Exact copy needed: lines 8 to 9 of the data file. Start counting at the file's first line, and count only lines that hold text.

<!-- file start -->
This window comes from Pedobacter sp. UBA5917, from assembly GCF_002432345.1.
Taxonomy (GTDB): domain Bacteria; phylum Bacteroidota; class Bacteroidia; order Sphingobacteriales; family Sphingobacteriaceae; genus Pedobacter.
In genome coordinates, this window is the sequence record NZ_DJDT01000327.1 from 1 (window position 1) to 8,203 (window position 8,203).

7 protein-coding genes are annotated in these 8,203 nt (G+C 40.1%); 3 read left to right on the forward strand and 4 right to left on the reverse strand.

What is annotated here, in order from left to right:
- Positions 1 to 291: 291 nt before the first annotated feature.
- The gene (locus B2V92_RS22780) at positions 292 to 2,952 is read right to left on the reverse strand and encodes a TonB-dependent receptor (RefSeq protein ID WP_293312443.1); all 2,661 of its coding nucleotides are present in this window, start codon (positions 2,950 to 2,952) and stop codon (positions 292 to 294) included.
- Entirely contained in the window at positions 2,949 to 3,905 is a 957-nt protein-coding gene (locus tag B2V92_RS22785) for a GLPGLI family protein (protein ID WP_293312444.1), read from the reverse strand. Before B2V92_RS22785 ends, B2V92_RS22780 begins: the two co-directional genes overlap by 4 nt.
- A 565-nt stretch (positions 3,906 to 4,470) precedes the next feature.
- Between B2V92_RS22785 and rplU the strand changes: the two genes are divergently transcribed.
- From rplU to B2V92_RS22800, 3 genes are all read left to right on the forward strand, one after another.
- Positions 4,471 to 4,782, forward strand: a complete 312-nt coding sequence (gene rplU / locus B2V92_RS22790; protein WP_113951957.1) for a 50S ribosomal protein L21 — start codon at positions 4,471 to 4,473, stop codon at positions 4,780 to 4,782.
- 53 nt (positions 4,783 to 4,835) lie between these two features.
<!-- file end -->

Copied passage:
- Entirely contained in the window at positions 2,949 to 3,905 is a 957-nt protein-coding gene (locus tag B2V92_RS22785) for a GLPGLI family protein (protein ID WP_293312444.1), read from the reverse strand. Before B2V92_RS22785 ends, B2V92_RS22780 begins: the two co-directional genes overlap by 4 nt.
- A 565-nt stretch (positions 3,906 to 4,470) precedes the next feature.